Chapter 31logo.png

The wall

Cast your mind back to the mid 2000s. The stock market had been in full flight in a bull market since early 2003. Interest rates were low. Stock prices were rising. Academics and market commentators produced many statistics to show that, in the long term, stock markets always rose and produced better returns than other asset classes such as property, bonds or cash. There was a general belief that the growth of China would continue strongly for a long time, underwriting the resources boom. It seemed everyone was buying stocks.

Around this time, Trevor and Ruth came into a large inheritance and decided to retire and live off the earnings from the bequest. Their problem was how to invest it. Trevor had always taken an interest in investments and the stock market in particular. However, he did not feel that he knew enough to manage such a large sum, so Trevor and Ruth went back to school.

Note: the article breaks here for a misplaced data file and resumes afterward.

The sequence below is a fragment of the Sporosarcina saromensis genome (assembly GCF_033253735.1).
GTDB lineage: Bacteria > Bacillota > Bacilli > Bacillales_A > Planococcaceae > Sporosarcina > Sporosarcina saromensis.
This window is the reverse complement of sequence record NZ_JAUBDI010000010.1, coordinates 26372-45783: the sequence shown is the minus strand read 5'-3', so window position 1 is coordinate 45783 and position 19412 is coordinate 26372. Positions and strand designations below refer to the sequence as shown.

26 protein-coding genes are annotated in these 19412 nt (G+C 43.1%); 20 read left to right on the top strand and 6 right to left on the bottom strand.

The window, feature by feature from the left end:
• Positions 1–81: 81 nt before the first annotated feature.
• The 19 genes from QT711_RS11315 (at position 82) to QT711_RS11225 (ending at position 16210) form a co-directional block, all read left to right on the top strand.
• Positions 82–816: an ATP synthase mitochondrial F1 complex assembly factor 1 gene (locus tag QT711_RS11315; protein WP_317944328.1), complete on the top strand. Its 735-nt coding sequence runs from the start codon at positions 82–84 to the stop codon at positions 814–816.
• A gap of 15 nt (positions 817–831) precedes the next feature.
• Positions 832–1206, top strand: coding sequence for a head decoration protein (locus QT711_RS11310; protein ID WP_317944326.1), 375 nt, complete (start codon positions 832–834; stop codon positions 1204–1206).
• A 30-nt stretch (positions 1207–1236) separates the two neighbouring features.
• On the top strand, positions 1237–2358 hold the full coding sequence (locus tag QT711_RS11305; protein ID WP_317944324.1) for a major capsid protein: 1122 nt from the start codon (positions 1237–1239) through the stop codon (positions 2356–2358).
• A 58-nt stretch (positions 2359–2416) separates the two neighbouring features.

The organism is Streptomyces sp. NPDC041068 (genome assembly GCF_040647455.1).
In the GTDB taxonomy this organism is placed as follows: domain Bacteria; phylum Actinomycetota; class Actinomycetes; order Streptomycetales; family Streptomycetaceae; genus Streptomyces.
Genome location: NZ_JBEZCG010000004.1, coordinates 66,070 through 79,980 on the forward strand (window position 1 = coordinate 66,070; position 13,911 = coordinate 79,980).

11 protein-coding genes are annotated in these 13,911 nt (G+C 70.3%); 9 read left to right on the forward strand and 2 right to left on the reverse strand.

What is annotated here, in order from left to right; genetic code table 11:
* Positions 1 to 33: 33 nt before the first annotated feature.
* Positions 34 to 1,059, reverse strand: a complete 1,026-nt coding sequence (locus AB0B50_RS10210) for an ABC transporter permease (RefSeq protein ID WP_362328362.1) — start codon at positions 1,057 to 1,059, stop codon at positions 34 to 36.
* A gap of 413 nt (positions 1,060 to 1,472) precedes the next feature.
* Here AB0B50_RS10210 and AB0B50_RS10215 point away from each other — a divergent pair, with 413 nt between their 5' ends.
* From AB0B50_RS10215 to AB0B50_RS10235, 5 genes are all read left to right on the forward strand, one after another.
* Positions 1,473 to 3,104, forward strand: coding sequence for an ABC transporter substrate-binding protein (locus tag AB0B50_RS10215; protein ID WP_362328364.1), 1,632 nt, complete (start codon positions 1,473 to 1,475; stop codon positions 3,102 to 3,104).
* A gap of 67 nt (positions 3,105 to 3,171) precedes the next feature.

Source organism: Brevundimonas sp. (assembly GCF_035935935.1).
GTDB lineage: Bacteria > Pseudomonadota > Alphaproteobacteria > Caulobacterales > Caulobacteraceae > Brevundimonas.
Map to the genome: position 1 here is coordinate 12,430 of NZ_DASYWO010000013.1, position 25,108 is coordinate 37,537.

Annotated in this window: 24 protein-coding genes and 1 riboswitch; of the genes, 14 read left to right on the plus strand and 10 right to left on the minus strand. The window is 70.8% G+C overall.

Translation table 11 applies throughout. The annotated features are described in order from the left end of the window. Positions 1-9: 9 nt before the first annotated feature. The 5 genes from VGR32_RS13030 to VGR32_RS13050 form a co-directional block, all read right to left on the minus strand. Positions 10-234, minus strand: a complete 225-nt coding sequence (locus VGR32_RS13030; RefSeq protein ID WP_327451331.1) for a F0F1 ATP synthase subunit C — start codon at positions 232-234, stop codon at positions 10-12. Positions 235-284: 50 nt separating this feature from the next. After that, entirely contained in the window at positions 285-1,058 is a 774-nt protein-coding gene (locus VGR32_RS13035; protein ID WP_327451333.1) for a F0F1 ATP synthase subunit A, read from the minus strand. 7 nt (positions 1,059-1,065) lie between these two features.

Shunning the get-rich-quick seminars, they began reading on their own and then undertook some study with Kaplan, the foremost education company for the investment industry. Meanwhile, they parked the inheritance in a high-yielding internet bank deposit account at call.

It took them two years of full-time study, but at the end of it Trevor and Ruth felt they were ready to start. One of the books they had read was Jeremy Siegel’s Stocks for the Long Run, which seemed to be saying ...

Get Think Like the Great Investors: Make Better Decisions and Raise Your Investing to a New Level now with the O’Reilly learning platform.

O’Reilly members experience live online training, plus books, videos, and digital content from nearly 200 publishers.